The Party Police
By Amy Goodman
The Democratic and Republican national conventions have passed, but controversy surrounds how they were funded and how they were run. Mass arrests of peaceful protesters, excessive police violence, wholesale disregard for the Bill of Rights and the targeting and arrest of journalists marred what should have been celebrations of democracy. The “host committees,” the legal entities that organize and pay for the conventions, act as large party slush funds, outside of campaign-finance restrictions. Scores of major corporations (and a couple of unions), barred from giving unlimited funds to political parties, could give whatever they wanted to the host committees of Denver and St. Paul, Minn.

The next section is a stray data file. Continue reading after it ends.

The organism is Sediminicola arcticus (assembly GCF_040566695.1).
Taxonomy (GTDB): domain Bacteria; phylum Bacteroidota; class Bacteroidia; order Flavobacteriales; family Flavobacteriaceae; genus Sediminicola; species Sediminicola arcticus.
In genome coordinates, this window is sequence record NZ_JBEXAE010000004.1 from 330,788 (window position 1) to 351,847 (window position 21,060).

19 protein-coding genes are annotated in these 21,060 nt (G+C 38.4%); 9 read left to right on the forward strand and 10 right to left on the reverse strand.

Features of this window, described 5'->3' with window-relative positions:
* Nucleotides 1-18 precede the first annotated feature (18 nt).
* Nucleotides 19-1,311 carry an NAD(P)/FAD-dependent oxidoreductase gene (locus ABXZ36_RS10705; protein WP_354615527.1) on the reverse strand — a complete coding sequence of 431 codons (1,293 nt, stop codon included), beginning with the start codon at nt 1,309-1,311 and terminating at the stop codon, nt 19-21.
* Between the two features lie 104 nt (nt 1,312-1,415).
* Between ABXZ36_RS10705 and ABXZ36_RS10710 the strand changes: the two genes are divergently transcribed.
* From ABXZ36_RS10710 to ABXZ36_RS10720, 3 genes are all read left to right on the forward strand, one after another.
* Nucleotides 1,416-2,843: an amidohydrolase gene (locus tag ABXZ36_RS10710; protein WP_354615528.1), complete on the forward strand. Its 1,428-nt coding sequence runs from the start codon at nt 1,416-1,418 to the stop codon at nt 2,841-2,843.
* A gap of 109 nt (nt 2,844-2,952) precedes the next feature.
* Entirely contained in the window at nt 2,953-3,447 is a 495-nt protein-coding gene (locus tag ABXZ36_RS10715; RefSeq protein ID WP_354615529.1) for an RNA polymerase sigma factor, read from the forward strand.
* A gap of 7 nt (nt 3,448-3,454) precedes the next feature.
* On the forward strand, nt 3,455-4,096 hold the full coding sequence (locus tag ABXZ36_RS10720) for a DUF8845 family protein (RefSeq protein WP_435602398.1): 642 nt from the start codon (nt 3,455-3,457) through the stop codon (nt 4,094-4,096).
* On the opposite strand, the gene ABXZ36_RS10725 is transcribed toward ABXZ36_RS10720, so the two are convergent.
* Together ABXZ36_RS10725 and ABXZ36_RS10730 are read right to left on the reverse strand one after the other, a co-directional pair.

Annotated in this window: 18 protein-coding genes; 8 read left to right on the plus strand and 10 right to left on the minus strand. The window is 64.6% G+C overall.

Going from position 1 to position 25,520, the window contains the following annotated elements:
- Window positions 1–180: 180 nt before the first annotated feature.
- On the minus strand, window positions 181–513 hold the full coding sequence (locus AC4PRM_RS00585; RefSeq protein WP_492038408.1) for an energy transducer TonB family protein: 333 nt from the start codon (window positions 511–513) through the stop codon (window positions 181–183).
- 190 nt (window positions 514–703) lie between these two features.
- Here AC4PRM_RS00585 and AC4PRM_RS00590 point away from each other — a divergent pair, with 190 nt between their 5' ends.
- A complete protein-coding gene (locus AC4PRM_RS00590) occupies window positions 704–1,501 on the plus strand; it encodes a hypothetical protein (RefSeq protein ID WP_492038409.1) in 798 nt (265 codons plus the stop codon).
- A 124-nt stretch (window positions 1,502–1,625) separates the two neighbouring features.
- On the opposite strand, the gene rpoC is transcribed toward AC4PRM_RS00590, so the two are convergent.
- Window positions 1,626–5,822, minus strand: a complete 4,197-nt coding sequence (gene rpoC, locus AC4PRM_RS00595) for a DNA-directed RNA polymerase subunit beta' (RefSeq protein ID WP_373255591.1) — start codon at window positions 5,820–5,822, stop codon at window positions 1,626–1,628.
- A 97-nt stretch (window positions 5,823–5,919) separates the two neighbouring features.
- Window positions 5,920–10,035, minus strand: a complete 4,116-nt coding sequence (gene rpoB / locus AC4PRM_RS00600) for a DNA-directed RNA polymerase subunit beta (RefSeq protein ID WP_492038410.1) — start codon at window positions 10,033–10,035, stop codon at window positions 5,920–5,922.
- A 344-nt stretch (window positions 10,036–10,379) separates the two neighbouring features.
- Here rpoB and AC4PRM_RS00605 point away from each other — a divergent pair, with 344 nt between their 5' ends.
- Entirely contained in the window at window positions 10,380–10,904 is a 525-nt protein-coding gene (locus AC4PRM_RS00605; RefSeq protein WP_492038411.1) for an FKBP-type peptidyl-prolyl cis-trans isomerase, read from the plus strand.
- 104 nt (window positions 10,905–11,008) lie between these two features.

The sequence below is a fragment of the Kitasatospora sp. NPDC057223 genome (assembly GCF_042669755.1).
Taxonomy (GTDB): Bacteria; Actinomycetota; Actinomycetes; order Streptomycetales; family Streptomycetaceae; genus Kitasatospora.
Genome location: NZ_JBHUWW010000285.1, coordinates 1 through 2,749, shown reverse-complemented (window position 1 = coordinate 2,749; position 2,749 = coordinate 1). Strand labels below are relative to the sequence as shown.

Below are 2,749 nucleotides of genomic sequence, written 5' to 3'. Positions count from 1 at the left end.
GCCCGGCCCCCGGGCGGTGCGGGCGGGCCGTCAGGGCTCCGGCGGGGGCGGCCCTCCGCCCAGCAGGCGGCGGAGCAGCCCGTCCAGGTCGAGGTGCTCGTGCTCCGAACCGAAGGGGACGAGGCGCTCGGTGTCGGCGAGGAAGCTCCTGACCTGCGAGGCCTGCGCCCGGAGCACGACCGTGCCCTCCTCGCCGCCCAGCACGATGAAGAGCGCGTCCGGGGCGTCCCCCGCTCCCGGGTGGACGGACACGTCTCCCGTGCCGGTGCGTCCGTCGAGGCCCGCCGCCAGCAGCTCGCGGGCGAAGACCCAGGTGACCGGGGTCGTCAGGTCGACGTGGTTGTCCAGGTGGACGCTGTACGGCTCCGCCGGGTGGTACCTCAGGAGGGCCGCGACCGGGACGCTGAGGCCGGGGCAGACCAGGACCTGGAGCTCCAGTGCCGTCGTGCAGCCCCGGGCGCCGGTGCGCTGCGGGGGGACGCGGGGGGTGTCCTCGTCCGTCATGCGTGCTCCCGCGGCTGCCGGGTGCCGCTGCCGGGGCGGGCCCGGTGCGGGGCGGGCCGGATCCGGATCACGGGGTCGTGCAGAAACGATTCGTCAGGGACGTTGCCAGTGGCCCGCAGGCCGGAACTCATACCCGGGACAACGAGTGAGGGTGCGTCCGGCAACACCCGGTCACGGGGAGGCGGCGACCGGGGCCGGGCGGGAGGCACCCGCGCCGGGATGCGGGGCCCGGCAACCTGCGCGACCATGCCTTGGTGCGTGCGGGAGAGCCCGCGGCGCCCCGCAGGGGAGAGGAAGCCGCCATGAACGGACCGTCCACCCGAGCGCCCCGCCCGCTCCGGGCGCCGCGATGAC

According to a recent article in National Underwriter magazine, “Both the Republican National Committee and Democratic National Committee refused to comment on their insurance purchasing decisions, or even reveal who was providing coverage for their respective conventions.” Bruce Nestor, president of the Minnesota chapter of the National Lawyers Guild, who organized scores of legal observers around the Twin Cities to protect citizens’ legal rights, told me: “St. Paul actually negotiated a special insurance provision with the Republican host committee so that the first $10 million in liability for lawsuits arising from the convention will be covered by the host committee. The city is very proud of this negotiation. It’s the first time it’s been negotiated between a city and the host committee. But it basically means we [the city] can commit wrongdoing, and we won’t have to pay for it.” According to the Minnesota Independent, more than 40 journalists were arrested or detained during the Republican National Convention.